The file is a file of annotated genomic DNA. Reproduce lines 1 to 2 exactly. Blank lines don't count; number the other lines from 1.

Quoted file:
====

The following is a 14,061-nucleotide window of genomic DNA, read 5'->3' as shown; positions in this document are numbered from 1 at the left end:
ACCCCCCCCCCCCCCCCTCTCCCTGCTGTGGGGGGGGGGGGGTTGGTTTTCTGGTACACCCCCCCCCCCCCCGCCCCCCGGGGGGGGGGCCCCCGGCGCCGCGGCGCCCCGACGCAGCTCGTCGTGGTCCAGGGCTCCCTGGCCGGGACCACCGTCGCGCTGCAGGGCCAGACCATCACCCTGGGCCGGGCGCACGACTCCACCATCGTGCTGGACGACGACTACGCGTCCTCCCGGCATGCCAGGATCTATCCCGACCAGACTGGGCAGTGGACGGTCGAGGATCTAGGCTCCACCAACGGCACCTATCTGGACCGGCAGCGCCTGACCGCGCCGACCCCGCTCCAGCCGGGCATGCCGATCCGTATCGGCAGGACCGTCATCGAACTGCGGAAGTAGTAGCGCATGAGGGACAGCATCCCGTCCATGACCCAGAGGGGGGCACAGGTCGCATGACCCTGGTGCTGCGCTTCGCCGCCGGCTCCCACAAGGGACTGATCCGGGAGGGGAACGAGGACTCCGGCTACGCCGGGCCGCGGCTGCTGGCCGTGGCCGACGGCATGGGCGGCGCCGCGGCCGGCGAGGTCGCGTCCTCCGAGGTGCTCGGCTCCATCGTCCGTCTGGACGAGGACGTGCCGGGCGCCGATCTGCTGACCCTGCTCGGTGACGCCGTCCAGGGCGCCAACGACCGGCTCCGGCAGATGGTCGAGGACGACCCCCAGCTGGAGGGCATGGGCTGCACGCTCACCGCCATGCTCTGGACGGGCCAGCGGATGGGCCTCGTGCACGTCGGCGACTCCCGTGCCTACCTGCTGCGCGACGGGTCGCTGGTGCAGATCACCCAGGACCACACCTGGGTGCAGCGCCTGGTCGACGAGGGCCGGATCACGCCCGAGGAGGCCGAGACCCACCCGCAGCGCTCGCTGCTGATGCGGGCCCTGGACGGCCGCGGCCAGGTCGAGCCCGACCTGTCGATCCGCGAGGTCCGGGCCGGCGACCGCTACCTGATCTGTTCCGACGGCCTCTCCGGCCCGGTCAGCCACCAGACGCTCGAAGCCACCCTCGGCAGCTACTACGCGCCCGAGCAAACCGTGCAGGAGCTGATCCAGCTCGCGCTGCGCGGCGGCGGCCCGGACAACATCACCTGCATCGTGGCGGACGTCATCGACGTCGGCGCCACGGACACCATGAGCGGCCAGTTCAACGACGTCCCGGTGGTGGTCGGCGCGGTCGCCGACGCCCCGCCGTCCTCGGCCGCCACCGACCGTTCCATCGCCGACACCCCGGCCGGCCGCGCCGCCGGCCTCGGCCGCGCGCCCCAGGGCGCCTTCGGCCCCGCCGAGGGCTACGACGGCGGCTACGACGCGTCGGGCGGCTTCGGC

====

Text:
The following is a 14,061-nucleotide window of genomic DNA, read 5'->3' as shown; positions in this document are numbered from 1 at the left end:
ACCCCCCCCCCCCCCCCTCTCCCTGCTGTGGGGGGGGGGGGGTTGGTTTTCTGGTACACCCCCCCCCCCCCCGCCCCCCGGGGGGGGGGCCCCCGGCGCCGCGGCGCCCCGACGCAGCTCGTCGTGGTCCAGGGCTCCCTGGCCGGGACCACCGTCGCGCTGCAGGGCCAGACCATCACCCTGGGCCGGGCGCACGACTCCACCATCGTGCTGGACGACGACTACGCGTCCTCCCGGCATGCCAGGATCTATCCCGACCAGACTGGGCAGTGGACGGTCGAGGATCTAGGCTCCACCAACGGCACCTATCTGGACCGGCAGCGCCTGACCGCGCCGACCCCGCTCCAGCCGGGCATGCCGATCCGTATCGGCAGGACCGTCATCGAACTGCGGAAGTAGTAGCGCATGAGGGACAGCATCCCGTCCATGACCCAGAGGGGGGCACAGGTCGCATGACCCTGGTGCTGCGCTTCGCCGCCGGCTCCCACAAGGGACTGATCCGGGAGGGGAACGAGGACTCCGGCTACGCCGGGCCGCGGCTGCTGGCCGTGGCCGACGGCATGGGCGGCGCCGCGGCCGGCGAGGTCGCGTCCTCCGAGGTGCTCGGCTCCATCGTCCGTCTGGACGAGGACGTGCCGGGCGCCGATCTGCTGACCCTGCTCGGTGACGCCGTCCAGGGCGCCAACGACCGGCTCCGGCAGATGGTCGAGGACGACCCCCAGCTGGAGGGCATGGGCTGCACGCTCACCGCCATGCTCTGGACGGGCCAGCGGATGGGCCTCGTGCACGTCGGCGACTCCCGTGCCTACCTGCTGCGCGACGGGTCGCTGGTGCAGATCACCCAGGACCACACCTGGGTGCAGCGCCTGGTCGACGAGGGCCGGATCACGCCCGAGGAGGCCGAGACCCACCCGCAGCGCTCGCTGCTGATGCGGGCCCTGGACGGCCGCGGCCAGGTCGAGCCCGACCTGTCGATCCGCGAGGTCCGGGCCGGCGACCGCTACCTGATCTGTTCCGACGGCCTCTCCGGCCCGGTCAGCCACCAGACGCTCGAAGCCACCCTCGGCAGCTACTACGCGCCCGAGCAAACCGTGCAGGAGCTGATCCAGCTCGCGCTGCGCGGCGGCGGCCCGGACAACATCACCTGCATCGTGGCGGACGTCATCGACGTCGGCGCCACGGACACCATGAGCGGCCAGTTCAACGACGTCCCGGTGGTGGTCGGCGCGGTCGCCGACGCCCCGCCGTCCTCGGCCGCCACCGACCGTTCCATCGCCGACACCCCGGCCGGCCGCGCCGCCGGCCTCGGCCGCGCGCCCCAGGGCGCCTTCGGCCCCGCCGAGGGCTACGACGGCGGCTACGACGCGTCGGGCGGCTTCGGC